Album Review: Alexander the Great “Faces Change”

Faces Change Alexander the Great

Album Artwork by David Woodruff

Faces Change is the first full-length release from Bloomington band Alexander the Great and in many ways, it has been a longtime coming. This album showcases an impressive amount of songs, some that have already become crowd favorites, and a few surprise jams. It also shows off the wide instrumentation the band uses to create their massive rocking sound. It’s a mature step in the right direction for such a talented group of musicians.

From Left: Chris Stearly, Bryant Fox, Ben Lumsdaine, Eric Knipstine, Patrick Beard.  Photo by Gaby Cheikh

From Left: Chris Stearly (bass,vocals),Bryant Fox (guitar,vocals),Ben Lumsdaine (drums),Eric Knipstine (keyboard,piano),Patrick Beard (horns,guitar). Photo by Gaby Cheikh

From the opening track to the end, there is a clear evolution of the band’s sound. It is evident that they really wanted to explore some new sounds and techniques with this album.

I strongly encourage you to check out track #4 first. Entitled “Dusk”, it’s the first instrumental track on the album and my favorite. I really feel that for anyone who is already a fan, this song can really sum up the magic that makes this band great. It’s their creative musical style and ability to write some amazing music. Now, I’m not saying the band doesn’t write good lyrics, but rather that on any song, if you take away the words, you still have an amazing set of music. This is largely due to their creative arrangements and variety of instruments, and a strong ability to create some meaty guitar licks.

Photo by Gaby Cheikh

Photo by Gaby Cheikh

“Dusk” (formerly “Dusk at the Sample Gates”) is a great imagery piece that makes me fall in love with it with every listen. It starts with a thick but moving bassline and is quickly filled in with two swirling guitar lines. The simple, rhythmic drums in the back add to the already relaxed tone of the song.

Now, go back to the start of the record with “Home Alone in Central Park”. This is a song that really got me the first time I heard it live, and I’m glad to see it opening the album, complete with its slow, melodic intro. The song quickly turns into an energizing frenzy of emotion as the guitar line picks up and and the drums break through. The driving pulse leads into Fox’s opening cry, “Do You Believe in Love?? After First Lust?” There is a really great mix of instruments going on here. Knipstine’s luscious piano lines really shape the chord movement in the verses while the drums drive the song and the guitars and that extra texture and flavor that connects the song.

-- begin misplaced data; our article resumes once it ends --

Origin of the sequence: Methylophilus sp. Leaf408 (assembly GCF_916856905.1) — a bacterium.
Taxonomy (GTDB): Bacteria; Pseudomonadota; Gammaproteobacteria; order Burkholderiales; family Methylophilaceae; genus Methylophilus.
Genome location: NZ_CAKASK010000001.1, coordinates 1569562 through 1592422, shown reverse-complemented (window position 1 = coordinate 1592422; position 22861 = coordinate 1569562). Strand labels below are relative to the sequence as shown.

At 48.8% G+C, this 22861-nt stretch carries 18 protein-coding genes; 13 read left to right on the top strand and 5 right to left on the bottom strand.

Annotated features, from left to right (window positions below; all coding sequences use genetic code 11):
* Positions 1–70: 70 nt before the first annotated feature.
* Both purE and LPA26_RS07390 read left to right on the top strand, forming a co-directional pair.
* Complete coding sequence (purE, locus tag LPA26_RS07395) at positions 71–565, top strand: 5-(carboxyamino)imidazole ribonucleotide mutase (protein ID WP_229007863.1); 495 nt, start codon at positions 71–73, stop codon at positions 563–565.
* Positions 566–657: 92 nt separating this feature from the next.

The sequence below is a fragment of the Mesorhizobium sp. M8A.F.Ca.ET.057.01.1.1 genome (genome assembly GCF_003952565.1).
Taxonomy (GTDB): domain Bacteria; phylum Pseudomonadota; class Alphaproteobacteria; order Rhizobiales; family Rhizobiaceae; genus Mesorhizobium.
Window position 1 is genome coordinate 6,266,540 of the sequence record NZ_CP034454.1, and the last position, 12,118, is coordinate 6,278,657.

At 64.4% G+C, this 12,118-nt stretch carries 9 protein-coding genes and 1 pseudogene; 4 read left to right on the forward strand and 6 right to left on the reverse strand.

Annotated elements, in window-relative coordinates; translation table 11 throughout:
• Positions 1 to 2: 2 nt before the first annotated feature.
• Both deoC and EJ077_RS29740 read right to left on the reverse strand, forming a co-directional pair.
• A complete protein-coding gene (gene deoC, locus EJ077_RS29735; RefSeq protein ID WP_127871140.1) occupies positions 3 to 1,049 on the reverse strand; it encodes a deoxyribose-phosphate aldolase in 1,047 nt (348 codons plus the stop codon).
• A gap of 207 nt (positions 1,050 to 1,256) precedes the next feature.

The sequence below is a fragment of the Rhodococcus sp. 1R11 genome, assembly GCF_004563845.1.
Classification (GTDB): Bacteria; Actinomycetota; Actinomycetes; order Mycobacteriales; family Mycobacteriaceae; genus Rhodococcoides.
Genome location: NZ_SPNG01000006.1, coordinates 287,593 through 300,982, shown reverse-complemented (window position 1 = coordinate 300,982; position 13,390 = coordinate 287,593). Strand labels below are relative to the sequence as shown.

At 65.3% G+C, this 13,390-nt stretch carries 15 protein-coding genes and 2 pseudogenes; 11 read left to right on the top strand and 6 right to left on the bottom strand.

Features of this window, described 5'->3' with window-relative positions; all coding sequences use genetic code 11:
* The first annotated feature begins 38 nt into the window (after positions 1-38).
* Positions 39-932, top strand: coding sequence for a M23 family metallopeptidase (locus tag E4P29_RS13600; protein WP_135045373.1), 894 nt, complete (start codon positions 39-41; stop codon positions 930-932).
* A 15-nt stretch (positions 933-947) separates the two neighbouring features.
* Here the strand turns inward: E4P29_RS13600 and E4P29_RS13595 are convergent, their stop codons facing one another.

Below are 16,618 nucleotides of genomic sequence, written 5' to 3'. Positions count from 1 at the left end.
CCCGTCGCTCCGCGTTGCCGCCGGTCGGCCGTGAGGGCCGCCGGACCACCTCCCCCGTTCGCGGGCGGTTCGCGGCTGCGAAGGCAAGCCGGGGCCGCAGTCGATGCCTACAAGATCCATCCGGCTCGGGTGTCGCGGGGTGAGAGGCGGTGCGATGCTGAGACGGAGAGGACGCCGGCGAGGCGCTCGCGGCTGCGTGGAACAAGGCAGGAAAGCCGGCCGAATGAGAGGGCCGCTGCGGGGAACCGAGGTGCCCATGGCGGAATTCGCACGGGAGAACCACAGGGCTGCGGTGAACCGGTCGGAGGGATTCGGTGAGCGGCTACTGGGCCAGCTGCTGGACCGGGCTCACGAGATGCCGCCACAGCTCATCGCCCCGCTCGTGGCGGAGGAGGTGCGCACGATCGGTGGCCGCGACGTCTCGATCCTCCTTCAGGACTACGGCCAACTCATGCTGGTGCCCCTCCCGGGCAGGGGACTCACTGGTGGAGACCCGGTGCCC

Photo by Gaby Cheikh

Photo by Gaby Cheikh

Next is a set of tunes that have become standard to ATG’s live repertoire. “Don’t You Forget It” and “Tree of Knowledge” are classic crowd sing-a-longs that have finally made it to an album. “Tree of Knowledge” is one of the band’s quality songs when it comes to lyric writing starting out strong with:

“Don’t close your eyes when you look at the sun, it doesn’t always shine for everyone,

No don’t think you’re the only one who’s ever been low on love”

It’s really one of their best storyteller pieces about young love that can change over the years.

“Postcard” and “Invisible Ink” are pieces closest to the old-school ATG style songs. I could easily see these pieces on the Circumnavigation EP, with the spooky keyboard lines and dark guitar tones of “Postcard” and the full-ness of sound present in “Invisible Ink”.